I spent several days outside, trying to remove as much of the paint as possible, carefully putting the stripper on, letting it bubble up, then scraping it off with a plastic putty knife. Then I took some after wash on it, to remove the paint remover. I had to do this 3 times, inside and out.
Then I took the door off the hinges and sanded it down, as carefully as I could, since I was not 100% sure I’d actually removed all the paint. This took quite a while actually, I am assuming because of the number of years the paint was on the thing. I did not take off the back of it, because I did not want to destroy it, and have to replace it with another piece of MDF since this one was still in good shape. That meant I could not remove the paint off the inside front.
Parts of the wood seemed to stay darker than others. I am still trying to figure out why that happens, because I see it occasionally. It doesn’t seem to matter how much the wood gets sanded, some of the wood color does not match the rest. There appeared to be a couple of different woods mixed together, because the door turned a light tan like pine would when sanded, but the top seemed to be a little on the reddish side.
Voila! This it the finished product
Once I was satisfied with the sanding job, I proceeded to stain it. With the Cabernet stain of course. I thought it would look nice next to the buffet I had already refurbished. I put 2 coats of the stain on, reaching in as far as I could to the crevices, even lying on my back if necessary. I stained the entire outside, the door inside and out, the shelf and the sides. The part of the piece that didn’t get stained was the inside of the box that butted up against the door. I could not tell how much of the paint had been removed, so I left that part alone.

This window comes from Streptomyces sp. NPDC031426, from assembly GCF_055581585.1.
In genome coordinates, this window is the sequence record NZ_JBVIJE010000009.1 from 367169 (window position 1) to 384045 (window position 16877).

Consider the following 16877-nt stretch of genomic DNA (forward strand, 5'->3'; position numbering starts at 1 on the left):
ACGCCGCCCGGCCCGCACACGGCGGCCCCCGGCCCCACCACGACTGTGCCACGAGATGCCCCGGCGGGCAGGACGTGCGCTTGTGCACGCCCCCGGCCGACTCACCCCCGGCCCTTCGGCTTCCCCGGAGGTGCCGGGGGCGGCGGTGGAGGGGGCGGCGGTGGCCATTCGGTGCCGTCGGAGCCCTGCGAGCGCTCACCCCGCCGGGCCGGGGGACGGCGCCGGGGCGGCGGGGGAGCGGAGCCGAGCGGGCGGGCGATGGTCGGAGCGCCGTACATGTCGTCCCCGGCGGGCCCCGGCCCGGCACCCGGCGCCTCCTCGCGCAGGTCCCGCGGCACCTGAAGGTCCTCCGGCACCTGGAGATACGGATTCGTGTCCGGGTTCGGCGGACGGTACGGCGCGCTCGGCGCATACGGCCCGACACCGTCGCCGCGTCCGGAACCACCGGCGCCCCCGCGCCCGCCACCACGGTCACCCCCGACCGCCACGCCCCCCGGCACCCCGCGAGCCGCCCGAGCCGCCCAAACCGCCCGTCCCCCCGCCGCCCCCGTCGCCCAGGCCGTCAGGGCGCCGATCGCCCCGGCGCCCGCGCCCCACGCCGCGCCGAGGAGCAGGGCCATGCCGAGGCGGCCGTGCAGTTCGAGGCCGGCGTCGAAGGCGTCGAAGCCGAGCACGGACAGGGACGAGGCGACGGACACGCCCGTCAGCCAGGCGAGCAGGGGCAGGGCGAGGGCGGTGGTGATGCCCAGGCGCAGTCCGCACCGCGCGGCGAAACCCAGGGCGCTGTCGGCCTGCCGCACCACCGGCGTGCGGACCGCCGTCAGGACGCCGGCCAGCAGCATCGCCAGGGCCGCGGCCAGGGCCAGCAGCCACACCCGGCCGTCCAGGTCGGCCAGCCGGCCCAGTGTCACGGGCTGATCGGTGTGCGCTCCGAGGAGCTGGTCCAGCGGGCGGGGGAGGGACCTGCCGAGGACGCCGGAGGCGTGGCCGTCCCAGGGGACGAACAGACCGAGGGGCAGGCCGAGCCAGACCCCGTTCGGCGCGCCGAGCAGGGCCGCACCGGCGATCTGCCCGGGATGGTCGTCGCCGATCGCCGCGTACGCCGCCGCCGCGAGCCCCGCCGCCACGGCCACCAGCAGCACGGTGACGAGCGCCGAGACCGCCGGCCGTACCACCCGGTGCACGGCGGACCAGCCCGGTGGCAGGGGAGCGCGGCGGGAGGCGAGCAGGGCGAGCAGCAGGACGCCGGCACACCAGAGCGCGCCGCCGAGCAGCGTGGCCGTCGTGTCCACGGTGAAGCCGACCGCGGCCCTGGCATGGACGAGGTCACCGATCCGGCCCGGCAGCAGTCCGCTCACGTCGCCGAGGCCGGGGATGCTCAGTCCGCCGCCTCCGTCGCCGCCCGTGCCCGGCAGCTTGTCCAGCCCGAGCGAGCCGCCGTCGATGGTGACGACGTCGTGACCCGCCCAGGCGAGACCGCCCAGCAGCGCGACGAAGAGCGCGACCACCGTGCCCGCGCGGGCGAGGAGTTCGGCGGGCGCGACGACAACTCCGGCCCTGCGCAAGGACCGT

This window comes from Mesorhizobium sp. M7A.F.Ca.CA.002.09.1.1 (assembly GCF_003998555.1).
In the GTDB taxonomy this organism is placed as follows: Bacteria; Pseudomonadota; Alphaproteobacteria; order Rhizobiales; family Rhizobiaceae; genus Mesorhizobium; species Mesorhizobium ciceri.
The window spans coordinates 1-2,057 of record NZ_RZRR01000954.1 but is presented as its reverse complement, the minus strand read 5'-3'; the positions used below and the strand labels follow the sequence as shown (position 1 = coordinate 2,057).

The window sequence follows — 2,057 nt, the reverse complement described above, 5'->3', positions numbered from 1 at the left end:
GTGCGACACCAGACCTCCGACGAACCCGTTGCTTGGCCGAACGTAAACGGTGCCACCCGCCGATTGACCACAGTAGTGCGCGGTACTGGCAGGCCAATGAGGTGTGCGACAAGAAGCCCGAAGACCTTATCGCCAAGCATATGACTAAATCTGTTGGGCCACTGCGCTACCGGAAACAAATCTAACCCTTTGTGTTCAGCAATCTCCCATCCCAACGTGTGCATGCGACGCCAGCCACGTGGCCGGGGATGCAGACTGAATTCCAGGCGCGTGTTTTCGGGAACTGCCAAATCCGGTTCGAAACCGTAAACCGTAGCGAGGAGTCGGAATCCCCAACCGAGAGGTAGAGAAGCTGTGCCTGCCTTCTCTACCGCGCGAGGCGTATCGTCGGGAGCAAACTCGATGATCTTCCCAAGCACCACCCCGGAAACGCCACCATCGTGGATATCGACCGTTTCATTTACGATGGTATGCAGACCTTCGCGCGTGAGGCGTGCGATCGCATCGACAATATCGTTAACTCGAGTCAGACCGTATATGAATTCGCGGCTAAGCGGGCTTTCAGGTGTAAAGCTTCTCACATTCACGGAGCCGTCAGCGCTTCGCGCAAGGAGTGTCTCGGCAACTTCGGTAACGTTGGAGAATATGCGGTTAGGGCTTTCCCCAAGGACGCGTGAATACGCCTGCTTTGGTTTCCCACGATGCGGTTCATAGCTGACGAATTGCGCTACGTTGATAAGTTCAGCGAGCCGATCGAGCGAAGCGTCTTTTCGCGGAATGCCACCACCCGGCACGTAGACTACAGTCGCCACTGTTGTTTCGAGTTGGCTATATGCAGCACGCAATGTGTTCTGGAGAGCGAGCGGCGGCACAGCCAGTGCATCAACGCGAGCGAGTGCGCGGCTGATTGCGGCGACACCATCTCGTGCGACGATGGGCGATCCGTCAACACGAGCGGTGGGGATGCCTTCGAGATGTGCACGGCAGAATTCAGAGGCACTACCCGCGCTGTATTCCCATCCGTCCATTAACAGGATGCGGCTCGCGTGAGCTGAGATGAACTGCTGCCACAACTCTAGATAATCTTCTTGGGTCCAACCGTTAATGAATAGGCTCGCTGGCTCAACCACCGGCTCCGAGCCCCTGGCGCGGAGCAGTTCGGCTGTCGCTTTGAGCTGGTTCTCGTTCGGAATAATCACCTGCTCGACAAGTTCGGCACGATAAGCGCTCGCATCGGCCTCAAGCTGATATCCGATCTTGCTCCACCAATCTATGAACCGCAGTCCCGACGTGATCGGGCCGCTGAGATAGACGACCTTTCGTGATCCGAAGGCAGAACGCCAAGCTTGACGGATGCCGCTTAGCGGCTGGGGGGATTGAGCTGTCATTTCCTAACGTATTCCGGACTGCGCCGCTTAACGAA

I put it back together. I thought it was beautiful. It was rustic. It was homemade. It was an unknown piece. The best kind of piece. One I could make a story up for, and unless an antique expert saw it (which I did not personally know of any), no one could dispute it.
See what I mean about the unreachable part to sand?
A friend of mine came over for dinner one night, and I showed him the piece (actually it was before I did the resurrection). I even turned it on its back, to show him the homemade legs. I told him I didn’t know what it was, but I was going to turn it into a liquor cabinet, since I didn’t have a bar yet.
This friend is very knowledgeable in all kinds of stuff. He said it looked like it was from the Prohibition era maybe. The way the door hinge didn’t go all the way to the edge of the piece and the strange indentation slits near the top made him think it was made to hide something, or maybe somebody? That it would slide into a wall and no one would be the wiser that there was a container of sorts there.
Great story! A Prohibition Liquor Cabinet.
PS.. If anyone can tell what this is by the pictures, I would greatly appreciate a comment. I am very curious as to what it actually is, but until then, the taboo liquor cabinet is the story I am sticking with.